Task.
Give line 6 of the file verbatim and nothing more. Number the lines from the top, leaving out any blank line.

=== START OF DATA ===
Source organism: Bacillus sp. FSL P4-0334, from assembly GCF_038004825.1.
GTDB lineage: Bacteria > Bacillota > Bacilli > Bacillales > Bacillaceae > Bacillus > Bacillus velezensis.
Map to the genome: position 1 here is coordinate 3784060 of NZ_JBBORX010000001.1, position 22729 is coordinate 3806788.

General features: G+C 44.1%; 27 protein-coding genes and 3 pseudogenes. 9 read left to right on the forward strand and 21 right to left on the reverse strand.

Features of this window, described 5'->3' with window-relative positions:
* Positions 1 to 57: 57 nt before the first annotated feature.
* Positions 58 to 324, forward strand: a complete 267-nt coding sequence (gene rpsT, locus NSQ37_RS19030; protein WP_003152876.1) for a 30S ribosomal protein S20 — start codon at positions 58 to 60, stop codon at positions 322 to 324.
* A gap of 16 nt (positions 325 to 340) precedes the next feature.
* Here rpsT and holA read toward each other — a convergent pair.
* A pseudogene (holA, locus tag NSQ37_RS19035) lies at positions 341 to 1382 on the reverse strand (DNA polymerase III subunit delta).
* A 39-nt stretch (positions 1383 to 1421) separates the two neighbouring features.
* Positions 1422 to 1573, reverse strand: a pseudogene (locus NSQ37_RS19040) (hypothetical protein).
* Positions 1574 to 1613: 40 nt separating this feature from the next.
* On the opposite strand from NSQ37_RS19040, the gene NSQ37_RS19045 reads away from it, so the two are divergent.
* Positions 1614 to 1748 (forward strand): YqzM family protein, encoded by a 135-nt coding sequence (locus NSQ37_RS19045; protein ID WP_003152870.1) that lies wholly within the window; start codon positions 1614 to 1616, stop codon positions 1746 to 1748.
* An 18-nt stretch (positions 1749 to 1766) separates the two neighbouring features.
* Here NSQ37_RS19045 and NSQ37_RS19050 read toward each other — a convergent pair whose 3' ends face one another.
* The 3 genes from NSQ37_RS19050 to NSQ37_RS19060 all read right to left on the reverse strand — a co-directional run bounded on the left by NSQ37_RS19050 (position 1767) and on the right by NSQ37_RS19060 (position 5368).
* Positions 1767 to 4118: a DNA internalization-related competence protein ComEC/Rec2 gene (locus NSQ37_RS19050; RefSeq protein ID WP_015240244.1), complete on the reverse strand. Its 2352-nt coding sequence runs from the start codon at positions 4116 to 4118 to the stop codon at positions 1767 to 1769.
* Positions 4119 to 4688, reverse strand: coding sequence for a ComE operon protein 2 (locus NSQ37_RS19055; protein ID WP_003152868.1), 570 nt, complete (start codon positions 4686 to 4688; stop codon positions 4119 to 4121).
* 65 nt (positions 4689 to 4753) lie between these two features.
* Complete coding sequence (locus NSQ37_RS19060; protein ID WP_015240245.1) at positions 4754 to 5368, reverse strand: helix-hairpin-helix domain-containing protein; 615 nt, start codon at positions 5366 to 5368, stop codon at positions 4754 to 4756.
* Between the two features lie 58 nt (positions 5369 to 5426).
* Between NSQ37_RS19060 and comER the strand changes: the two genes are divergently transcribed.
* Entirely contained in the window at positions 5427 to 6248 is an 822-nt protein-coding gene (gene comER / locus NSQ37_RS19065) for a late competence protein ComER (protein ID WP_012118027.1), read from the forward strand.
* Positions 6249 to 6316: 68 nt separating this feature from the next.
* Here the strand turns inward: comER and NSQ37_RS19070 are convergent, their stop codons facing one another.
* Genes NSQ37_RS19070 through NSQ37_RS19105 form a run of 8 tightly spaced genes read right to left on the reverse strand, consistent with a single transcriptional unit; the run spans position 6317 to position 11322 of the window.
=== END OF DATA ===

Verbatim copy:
* Positions 1 to 57: 57 nt before the first annotated feature.